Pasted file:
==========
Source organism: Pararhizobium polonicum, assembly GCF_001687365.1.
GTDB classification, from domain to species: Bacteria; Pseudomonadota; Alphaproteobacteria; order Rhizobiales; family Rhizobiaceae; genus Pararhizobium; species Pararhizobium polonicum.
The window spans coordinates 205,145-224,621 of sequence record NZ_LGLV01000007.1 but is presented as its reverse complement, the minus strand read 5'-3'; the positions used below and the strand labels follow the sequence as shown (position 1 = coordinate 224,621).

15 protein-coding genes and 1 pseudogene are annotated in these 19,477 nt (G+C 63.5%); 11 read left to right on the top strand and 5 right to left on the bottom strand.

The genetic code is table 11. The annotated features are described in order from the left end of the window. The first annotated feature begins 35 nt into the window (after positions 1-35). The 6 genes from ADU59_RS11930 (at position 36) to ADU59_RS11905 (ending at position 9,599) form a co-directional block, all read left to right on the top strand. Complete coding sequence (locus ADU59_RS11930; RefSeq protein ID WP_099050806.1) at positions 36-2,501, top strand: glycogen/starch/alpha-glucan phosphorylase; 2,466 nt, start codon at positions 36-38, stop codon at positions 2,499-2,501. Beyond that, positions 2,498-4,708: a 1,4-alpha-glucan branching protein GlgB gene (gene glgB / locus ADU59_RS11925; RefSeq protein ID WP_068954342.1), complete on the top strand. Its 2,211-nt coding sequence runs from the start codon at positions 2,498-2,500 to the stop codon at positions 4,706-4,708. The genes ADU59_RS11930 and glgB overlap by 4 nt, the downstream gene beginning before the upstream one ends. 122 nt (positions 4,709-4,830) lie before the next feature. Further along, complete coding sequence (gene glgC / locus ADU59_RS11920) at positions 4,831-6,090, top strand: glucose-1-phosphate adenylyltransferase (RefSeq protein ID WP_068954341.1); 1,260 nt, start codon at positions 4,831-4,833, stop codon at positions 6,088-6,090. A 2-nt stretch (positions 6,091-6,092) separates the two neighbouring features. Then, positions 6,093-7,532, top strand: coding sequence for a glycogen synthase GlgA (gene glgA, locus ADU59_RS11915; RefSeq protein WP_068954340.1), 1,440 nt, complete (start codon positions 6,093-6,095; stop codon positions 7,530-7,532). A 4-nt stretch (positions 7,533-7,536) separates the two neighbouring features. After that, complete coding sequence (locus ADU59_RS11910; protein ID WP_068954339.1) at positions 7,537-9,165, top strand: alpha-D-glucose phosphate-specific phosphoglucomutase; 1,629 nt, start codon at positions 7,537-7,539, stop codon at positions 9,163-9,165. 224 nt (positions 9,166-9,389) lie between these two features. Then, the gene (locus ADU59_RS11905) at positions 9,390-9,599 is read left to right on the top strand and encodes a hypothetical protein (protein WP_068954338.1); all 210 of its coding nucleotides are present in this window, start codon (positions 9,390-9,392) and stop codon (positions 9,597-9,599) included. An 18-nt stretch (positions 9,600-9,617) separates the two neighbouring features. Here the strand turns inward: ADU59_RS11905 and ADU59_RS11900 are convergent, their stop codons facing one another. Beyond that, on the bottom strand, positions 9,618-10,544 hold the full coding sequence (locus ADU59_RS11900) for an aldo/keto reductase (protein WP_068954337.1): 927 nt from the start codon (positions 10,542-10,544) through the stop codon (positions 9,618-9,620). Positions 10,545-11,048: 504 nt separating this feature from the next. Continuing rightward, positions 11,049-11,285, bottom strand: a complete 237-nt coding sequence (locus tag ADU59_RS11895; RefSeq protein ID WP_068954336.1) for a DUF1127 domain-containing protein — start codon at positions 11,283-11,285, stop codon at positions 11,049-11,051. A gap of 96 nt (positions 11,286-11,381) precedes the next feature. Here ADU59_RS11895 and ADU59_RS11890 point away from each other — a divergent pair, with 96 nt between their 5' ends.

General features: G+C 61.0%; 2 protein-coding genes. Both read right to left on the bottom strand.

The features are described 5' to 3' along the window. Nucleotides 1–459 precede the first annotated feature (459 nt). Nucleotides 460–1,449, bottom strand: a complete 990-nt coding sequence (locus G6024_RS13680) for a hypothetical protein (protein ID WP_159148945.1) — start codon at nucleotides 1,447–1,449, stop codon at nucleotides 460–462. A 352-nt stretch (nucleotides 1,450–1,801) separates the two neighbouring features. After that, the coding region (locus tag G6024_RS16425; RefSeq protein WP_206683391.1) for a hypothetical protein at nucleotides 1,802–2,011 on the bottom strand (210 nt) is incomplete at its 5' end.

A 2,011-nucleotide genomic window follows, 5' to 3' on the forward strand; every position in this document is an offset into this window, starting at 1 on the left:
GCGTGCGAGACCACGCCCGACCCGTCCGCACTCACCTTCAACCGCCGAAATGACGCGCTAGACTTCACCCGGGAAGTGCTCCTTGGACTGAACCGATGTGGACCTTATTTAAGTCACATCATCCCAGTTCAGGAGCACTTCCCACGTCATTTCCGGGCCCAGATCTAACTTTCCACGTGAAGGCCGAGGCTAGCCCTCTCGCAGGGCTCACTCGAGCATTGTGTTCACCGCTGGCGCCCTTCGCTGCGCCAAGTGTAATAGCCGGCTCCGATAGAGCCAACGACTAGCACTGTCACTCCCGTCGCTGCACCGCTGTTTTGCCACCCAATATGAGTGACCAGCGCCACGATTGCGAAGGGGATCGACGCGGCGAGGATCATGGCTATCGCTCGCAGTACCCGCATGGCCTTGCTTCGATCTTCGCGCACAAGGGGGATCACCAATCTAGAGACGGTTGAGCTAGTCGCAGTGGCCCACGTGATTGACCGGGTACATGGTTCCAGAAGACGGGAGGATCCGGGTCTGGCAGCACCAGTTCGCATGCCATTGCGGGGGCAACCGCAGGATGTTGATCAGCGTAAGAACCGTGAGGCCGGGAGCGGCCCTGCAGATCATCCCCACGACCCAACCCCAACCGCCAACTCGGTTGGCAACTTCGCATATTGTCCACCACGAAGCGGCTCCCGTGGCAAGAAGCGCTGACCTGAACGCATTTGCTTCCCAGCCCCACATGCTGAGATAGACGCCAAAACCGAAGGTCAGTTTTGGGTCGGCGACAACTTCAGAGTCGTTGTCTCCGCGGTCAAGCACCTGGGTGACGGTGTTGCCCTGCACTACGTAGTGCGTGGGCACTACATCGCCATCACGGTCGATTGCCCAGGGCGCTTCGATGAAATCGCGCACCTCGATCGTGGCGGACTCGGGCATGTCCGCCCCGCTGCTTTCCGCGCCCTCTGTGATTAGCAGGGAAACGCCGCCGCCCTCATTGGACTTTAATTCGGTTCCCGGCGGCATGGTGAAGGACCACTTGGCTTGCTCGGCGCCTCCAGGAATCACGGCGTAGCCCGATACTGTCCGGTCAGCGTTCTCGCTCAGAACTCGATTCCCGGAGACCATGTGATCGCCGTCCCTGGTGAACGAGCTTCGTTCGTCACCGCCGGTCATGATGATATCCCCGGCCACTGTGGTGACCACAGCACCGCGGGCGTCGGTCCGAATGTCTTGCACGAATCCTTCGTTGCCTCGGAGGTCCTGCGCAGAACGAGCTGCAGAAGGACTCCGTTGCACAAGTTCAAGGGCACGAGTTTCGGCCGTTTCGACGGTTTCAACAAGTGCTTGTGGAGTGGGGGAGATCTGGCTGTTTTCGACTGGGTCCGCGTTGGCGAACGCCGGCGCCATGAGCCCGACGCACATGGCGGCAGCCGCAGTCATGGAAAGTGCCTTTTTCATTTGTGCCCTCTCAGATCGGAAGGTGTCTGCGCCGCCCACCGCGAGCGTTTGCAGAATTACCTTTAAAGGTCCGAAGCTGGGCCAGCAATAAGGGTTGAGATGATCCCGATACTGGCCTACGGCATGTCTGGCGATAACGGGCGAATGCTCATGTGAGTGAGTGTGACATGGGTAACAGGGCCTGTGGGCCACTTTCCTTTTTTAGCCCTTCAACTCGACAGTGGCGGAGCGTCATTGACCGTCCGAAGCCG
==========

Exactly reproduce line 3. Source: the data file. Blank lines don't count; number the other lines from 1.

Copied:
The window spans coordinates 205,145-224,621 of sequence record NZ_LGLV01000007.1 but is presented as its reverse complement, the minus strand read 5'-3'; the positions used below and the strand labels follow the sequence as shown (position 1 = coordinate 224,621).